Andy Hope 1930

air tsu dni oui sélavy

20 March - 9 May 2009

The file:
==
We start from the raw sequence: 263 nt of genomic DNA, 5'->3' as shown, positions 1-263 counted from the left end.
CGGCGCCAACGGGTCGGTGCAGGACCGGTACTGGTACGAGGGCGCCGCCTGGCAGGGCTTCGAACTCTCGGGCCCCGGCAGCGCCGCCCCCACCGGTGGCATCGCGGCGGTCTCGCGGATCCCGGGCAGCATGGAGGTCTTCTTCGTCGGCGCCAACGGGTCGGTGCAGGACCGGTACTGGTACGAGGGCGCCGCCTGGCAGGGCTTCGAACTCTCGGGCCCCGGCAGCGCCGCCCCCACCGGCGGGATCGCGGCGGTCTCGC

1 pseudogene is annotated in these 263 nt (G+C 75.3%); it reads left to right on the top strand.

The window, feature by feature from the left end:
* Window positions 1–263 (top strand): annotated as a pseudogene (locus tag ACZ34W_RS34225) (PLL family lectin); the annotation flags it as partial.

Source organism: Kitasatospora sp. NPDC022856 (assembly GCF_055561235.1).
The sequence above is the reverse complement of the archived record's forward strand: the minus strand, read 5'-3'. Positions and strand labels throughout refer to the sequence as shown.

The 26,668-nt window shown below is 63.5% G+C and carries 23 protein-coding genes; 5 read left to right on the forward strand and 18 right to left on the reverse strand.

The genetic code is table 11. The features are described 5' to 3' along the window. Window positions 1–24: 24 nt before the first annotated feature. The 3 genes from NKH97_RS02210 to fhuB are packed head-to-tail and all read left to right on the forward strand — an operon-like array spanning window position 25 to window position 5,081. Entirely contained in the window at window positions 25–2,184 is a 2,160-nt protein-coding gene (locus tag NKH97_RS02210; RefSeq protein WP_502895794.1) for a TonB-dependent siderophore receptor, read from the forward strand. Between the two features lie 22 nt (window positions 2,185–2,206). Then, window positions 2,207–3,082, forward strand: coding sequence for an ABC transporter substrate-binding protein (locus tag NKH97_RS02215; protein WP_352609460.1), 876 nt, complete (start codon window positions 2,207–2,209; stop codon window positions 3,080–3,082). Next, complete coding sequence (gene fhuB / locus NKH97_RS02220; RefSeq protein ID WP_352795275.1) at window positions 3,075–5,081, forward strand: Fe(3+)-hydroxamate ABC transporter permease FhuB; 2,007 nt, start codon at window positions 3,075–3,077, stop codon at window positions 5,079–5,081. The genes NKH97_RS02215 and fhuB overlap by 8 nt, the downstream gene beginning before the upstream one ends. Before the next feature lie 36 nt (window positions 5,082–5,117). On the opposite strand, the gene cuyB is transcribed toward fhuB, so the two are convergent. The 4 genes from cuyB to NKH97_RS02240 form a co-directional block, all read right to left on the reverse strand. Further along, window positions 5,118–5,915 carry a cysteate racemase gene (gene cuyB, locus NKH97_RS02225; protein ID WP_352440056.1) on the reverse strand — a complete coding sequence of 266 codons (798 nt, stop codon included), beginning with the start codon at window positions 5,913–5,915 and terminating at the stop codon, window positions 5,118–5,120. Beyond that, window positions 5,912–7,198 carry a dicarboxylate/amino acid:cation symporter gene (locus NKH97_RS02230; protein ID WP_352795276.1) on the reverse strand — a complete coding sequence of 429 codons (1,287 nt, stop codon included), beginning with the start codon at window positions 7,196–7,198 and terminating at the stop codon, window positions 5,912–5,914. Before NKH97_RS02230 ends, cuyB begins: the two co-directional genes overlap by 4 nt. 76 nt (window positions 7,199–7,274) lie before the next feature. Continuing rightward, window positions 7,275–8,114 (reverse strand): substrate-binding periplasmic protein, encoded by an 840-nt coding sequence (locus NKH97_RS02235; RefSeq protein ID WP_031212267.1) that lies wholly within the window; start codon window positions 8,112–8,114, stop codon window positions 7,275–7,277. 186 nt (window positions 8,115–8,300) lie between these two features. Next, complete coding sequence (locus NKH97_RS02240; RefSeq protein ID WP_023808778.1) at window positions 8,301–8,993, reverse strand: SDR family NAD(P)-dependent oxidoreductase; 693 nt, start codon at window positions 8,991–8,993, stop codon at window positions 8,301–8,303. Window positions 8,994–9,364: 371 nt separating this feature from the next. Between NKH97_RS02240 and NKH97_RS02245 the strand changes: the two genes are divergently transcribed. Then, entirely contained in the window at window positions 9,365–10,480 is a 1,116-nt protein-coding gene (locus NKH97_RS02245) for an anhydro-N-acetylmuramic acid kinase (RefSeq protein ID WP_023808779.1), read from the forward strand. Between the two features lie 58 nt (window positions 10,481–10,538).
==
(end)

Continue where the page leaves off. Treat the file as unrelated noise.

Andy Hope’s art constructs a shadow universe that is populated by phantoms and superheroes and is full of preternatural occurrences. Time is out of wrack, bendable: home to a history that never happened. Visitors to air tsu dni oui sélavy encounter a tableau that mixes the real with the fantastical. Second-hand chairs and a table, carpets and a figure scaling an upside-down staircase act like cryptic clues, props in a stage set that announce the artificiality of the setting whilst furnishing evidence of its lived existence. Yellow retro wallpaper marches across half of the gallery, the backdrop to an ensemble of homemade Malevich images, aged personal snapshots and new paintings and drawings by the artist, which punctuate and add a further layer to the fiction spun by the installation. Details of the montage include a large photograph of a window, its frame a dark cross against the light, and a photograph showing the ghost of a grandfather clock, silhouetted in negative against grimy walls. The image is a still from ‘Return to Glennascaul’ (Hilton Edwards, 1951), a ghost story in which Orson Welles, playing himself whilst taking a break from the filming of ‘Othello’, becomes embroiled in time travel. This game of negatives intensifies with the Malevich pictures whose famous geometric shapes have been sliced out through the wallpaper to reveal the gallery wall. Cutting through layers of artifice, these doctored Maleviches are white on white, as though what the Russian Supremacist declared to be inventions from the future can now no longer be seen.

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